Stories from a solo designer to working on a team...
One of the biggest changes I've experienced this year (other than the obvious increased workload and responsibilities as a response to the COVID-19 outbreak), was being a solo instructional designer added to a team. While the transition was a bit of a bumpy one (lots of miscommunication, no real plan in place), the insights and experiences I have gained from this transition were massive. Below, I discuss why.
Gaining a Network. While working alone for so long allowed me to develop my own policies, procedures, and ways about working with my faculty, I also experienced and developed these while essentially in a bubble. While I knew of other instructional designers across campus, I did not have a relationship in which I could openly bounce ideas off of them. Therefore, I often sought guidance from a faculty mentor who was an instructional designer before becoming a full time professor. Boy, was I missing out. Now, instead of searching the i internet or YouTube trying to find solutions to a problem, I can reach out to individuals. Am I doing something wrong? I can reach out to see if there is a more effective way to do something. In addition to the obvious best practices advantages, I now am part of a group that is in the "know." I often find when errors occur in the system, I know before it is public knowledge and can proactively address these with my own faculty. The streamlined process of gaining a group of peers who can help me has been a monumental change.
Finding Best Practices. Like briefly mentioned above, each designer on my team does things in a different way. From designing the course, to communication with faculty, to how they set up their time to best fit their needs (blocking calendar time to meet their own requirements). One of the first things I was able to learn as being part of a team was a whole gamut of different ways to manage time and workload. While before I may have been just swimming trying to keep my head above water, I've learned some great practices to help me manage this. For example with recent events, I've found that I'm running into literally back-to-back Zoom meetings. While it seems like I can get a lot done by not actually having to get up and walk across campus, I'm burning myself out by sitting in front of a computer screen 8 hours a day. A peer suggested making sure I'm taking time in-between meetings and blocking off calendar space for time to actually step away from the computer - even if it is just for a quick walk around the block. In addition, since I do not have a formal office set up, I try to change positions while working from home. Now, while this sounds like a "duh" moment or "gee, Holly, you could have figured that out while searching remote work practices"... sometimes hearing it from a respected peer has more weight than just reading it and making a mental note.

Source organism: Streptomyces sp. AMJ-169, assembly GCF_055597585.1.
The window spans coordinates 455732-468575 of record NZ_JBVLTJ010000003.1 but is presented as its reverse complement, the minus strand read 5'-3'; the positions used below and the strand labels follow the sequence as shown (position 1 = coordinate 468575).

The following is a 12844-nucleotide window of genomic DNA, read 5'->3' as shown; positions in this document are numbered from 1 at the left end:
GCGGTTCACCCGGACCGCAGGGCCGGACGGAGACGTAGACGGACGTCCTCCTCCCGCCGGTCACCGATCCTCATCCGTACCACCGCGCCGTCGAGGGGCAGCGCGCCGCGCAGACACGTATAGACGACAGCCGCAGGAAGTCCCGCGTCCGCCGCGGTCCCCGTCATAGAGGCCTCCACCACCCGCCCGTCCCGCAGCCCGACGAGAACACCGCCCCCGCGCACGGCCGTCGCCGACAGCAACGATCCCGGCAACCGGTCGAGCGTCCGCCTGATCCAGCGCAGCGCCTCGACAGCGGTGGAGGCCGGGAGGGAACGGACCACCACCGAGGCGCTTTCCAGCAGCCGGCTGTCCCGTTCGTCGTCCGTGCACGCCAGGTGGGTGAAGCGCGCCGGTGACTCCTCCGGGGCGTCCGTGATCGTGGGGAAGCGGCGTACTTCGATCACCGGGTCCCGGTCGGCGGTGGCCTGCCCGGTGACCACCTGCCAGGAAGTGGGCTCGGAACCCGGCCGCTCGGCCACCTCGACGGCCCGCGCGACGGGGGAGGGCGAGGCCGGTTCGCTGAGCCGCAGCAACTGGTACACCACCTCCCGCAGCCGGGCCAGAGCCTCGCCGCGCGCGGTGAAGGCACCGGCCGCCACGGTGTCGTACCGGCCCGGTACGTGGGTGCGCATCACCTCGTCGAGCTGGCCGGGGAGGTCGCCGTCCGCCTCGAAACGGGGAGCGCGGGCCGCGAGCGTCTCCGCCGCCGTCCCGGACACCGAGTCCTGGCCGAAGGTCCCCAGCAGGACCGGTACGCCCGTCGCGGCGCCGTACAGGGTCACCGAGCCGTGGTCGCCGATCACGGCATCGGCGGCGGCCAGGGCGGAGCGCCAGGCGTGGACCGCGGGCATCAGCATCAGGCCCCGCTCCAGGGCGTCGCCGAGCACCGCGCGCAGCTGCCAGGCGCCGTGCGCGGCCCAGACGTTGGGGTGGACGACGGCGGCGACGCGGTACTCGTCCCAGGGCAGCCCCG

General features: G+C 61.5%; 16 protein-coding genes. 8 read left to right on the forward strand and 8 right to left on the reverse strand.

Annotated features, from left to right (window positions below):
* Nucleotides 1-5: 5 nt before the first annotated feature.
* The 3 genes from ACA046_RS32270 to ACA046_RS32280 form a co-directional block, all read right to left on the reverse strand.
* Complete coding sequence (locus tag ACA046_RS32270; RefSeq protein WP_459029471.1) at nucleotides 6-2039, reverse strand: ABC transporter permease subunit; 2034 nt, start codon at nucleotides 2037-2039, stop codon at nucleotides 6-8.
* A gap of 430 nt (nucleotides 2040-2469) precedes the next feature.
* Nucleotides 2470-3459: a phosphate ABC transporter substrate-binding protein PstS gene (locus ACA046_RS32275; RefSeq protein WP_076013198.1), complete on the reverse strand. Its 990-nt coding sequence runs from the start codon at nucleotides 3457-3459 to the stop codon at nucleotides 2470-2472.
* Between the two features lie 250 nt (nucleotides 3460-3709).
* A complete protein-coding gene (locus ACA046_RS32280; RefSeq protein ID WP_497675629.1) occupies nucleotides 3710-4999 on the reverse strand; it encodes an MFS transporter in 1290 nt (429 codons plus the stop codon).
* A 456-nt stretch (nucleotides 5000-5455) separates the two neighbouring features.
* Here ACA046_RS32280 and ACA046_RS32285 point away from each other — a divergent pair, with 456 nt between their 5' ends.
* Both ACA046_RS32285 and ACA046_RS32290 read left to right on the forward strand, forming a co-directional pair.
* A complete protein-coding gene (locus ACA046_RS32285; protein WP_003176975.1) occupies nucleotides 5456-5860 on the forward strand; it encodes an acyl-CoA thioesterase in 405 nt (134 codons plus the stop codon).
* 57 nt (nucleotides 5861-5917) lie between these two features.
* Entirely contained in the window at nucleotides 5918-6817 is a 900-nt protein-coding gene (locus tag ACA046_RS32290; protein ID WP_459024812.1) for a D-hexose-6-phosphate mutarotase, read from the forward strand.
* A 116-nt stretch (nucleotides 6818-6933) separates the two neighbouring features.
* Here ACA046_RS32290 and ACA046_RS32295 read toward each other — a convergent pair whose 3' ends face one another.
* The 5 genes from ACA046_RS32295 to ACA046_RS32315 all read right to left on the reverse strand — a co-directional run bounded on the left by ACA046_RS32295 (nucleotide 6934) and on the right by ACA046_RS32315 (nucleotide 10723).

Problem Solutions. As an instructional designer, we are all well too familiar with the ill-structured problems we run into. Having a knowledgeable peer who may have already solved this problem or is running into the same program is a huge help. A HUGE HELP. I cannot tell you how many times I was able to meet with a colleague and work through a problem in the matter of minutes. When doing solo design, I would find a solution and then move on. Not often would I say there can be a better way about doing this... I would just use the solution as the answer. However, by asking questions and working through a design problem with a peer, I'm able to find the best solution. As an IDer, we'd like to think we have all of the answers... and most times we do. However, those answers may not be the best. Using a peer network has truly transformed my ID practice - not to take the first solution as the only solution.
Venting. Real talk. When you work alone, chances are there are elements of your job that you need to vent about. Especially in ID work - at least from my experience - no one knows what I do. So, when I come home and vent to my partner about how the LMS was acting up today. He smiles and nods, but doesn't understand my frustration. Which, if I'm being real, sometimes add even more to my anger. I now have to explain what a LMS is, what it was supposed to do, what it's not doing, why it is important to do it the way I want...and so on. Now, that I'm a part of a team, I'm able to vent about what bugs me and the best part... people understand what I'm venting about! It seems like a little thing... but to me...it has made a world of difference.
What have you experienced or are grateful for while working as part of a team or network? Do you prefer to work alone or as part of a team? I'd love to hear your points of view. Drop them in below!